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New Feature: Conditional Content in Email Campaigns [3 Easy Examples]

conditional email formatting

It’s important to personalize your emails. Now you can hyper-personalize your outreach emails with conditional content using simple If/Then statements in the Subject and Body of your message. Do you have to be a programmer to do this? No! We make inserting conditional content fairly easy. Use one of our copy/paste recipes and modify to your tastes. Let’s get started.

How do you use conditional content?

Just type two left curly brackets for the conditional code menu to appear.

Conditional content blocks can be placed in the Subject and Message inside a set of double curly brackets, like so:


You can mix regular merge tags, which use a single set of curly brackets, with conditional code blocks, so:

Hi {FirstName},


In the Gmail Compose box’s Subject and Message areas, just type a single left curly bracket to see the regular merge tag menu and type two left curly brackets to see the conditional content menu. The conditional content menu gives you sample shorthand If/Then statements for each variable in your campaign. Of course you’ll want to customize the statement from there.

What statements can you use?

Let’s say you have a column in your Google Sheet called Industry that identifies the industry that each of your email prospects works in.

mailing list

Our conditional content feature supports a bunch of statements, but the most useful will be the If/Then statement. Here’s an example.

Basic If/Then statement:

{{If Industry="Recruiting" Then}}

{FirstName}, hope the recruiting business is going well and you're placing lots of candidates!

{{End If}}

{{If Industry="Sales" Then}}

{FirstName}, hope your sales are high and you're closing deals left and right!

{{End If}}

{{If Industry="Other" Then}}

{FirstName}, hope things are going well for you.

{{End If}}

Basic If/Then/Else:

A better way to do the above is to use an ELSE block.

{{If Industry="Recruiting" Then}}

{FirstName}, hope the recruiting business is going well and you're placing lots of candidates!

{{Else If Industry="Other" Then}}

{FirstName}, hope your sales are high and you're closing deals left and right!


{FirstName}, hope things are going well for you.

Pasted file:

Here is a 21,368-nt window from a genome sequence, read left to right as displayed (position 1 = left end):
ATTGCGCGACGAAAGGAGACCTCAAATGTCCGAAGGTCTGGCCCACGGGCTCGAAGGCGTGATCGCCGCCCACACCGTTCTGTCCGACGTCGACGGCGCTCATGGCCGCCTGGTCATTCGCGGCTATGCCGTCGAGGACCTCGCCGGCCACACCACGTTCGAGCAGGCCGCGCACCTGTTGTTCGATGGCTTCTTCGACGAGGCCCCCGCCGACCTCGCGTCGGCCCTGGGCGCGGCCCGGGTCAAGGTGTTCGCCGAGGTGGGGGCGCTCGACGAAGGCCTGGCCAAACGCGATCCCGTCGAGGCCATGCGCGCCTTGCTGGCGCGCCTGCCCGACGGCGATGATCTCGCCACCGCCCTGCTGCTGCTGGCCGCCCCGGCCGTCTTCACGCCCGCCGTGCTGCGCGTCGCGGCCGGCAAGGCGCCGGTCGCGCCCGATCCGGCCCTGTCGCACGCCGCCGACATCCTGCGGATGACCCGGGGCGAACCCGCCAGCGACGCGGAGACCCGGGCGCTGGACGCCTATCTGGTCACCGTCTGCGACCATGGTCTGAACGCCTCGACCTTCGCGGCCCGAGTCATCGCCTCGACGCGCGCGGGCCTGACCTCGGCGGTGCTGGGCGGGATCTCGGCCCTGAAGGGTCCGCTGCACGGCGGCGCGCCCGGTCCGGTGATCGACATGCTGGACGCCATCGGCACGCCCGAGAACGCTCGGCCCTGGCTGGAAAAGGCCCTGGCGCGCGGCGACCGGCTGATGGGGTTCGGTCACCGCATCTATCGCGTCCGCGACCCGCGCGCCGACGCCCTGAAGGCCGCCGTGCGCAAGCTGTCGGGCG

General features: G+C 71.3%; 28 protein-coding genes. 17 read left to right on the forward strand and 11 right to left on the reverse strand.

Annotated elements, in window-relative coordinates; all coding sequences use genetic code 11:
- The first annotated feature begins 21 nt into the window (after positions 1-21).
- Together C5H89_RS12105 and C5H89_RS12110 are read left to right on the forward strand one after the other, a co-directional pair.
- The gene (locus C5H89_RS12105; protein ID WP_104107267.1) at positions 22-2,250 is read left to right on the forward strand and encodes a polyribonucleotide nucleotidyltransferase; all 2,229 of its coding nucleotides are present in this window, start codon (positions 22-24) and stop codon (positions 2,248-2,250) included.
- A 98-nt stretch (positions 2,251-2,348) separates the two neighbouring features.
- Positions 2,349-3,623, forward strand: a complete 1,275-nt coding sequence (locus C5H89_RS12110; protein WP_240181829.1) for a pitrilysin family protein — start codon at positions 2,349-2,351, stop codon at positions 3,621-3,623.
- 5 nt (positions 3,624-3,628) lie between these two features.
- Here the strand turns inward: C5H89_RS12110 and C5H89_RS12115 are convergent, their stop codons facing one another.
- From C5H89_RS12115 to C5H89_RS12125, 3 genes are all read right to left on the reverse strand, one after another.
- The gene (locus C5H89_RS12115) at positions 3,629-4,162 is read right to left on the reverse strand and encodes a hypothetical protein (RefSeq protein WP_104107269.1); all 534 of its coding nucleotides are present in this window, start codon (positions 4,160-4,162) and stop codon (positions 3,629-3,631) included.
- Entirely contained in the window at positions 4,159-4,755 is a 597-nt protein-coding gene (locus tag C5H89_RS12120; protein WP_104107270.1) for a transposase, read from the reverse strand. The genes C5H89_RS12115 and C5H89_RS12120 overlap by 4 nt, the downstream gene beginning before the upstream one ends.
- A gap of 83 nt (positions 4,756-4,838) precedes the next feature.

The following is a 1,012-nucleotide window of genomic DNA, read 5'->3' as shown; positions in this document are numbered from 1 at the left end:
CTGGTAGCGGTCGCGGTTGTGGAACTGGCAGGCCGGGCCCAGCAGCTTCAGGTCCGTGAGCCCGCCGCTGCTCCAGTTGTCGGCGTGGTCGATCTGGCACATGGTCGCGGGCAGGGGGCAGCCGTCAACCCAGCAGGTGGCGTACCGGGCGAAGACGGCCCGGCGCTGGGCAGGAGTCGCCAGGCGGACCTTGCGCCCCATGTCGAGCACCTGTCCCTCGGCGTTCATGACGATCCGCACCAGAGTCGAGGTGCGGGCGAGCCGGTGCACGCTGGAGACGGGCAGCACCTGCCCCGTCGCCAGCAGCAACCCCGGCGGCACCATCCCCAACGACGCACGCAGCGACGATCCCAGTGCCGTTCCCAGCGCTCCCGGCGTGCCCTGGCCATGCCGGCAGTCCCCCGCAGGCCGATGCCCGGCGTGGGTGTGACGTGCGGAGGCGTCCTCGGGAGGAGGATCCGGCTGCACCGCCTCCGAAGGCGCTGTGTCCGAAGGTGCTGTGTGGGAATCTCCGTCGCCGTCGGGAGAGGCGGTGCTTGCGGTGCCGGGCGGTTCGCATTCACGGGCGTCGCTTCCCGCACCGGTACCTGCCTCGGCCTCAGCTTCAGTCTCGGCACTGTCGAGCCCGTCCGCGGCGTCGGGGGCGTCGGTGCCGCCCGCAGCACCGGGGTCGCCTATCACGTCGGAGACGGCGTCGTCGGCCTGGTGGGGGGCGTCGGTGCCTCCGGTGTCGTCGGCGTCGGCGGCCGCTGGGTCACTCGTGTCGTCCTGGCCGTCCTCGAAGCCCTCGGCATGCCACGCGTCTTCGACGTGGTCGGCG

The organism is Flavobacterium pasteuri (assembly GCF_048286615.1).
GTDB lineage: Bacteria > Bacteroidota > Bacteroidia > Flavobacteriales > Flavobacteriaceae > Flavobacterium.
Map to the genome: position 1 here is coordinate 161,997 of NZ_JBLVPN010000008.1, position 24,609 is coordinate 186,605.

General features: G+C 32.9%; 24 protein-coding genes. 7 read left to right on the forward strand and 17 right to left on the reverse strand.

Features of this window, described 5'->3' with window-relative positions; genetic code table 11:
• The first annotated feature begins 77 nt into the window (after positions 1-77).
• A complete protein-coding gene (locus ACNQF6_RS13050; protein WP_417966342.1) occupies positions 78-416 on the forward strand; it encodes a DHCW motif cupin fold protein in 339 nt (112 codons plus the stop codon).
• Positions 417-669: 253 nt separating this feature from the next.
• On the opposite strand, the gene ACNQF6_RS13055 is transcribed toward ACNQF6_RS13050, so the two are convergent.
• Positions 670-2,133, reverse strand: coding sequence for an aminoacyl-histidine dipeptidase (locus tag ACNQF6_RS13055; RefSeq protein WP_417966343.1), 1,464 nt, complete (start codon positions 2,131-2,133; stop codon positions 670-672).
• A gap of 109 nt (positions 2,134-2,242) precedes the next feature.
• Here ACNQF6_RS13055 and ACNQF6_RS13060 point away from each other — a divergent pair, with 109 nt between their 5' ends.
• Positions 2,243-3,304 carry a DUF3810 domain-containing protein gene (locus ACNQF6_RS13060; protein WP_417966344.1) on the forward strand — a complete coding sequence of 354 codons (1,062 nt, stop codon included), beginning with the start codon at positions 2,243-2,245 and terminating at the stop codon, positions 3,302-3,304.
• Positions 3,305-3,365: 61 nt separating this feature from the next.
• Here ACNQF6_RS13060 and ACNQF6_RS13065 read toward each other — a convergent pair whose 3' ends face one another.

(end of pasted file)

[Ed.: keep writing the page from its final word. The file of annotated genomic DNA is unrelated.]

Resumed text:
{{End If}}

In the above examples, I’m outputting text to my email based on the Industry column of my spreadsheet. Additionally, I’m using a regular “FirstName” merge tag in each of the code blocks.

Using comparative operators

If your Google Sheet has columns with numerical data, then you can use those to set content based on conditions. For example if your CRM system has a field called DaysSinceLastContact and you export from your CRM system to a Google Sheet, you might do this:

example of comparative operator

{{If CInt(DaysSinceLastContact) &gt; 30 Then}}

It's been a long while...{DaysSinceLastContact} days since we talked!


Hope I'm not annoying you with all my outreach!

{{End If}}

In the above example, it’s important to surround DaysSinceLastContact with the CInt command, which converts the column to an integer type, so that it can be properly compared to the integer 30. Without CInt, it would be compared as a string, and would yield different results.

Let’s say you have a column called LastPurchaseDate where you track the last time a customer purchased from you. You might want to vary some text based on how long ago your customer last purchased.

condition - last purchase date

{{If CDate(LastPurchaseDate) &gt; CDate("1/1/20") Then}}

Thanks for supporting us with a purchase during this year of the pandemic. You last purchased on {LastPurchaseDate}.


It's been a while since we've heard from you. Can we help you with your next purchase?

{{End If}}

Note the use of the CDate operator. That makes sure that both values are treated as dates and compared as dates. If you’re a programmer, just like with integers you know that comparing dates as dates is important, as opposed to comparing dates as strings.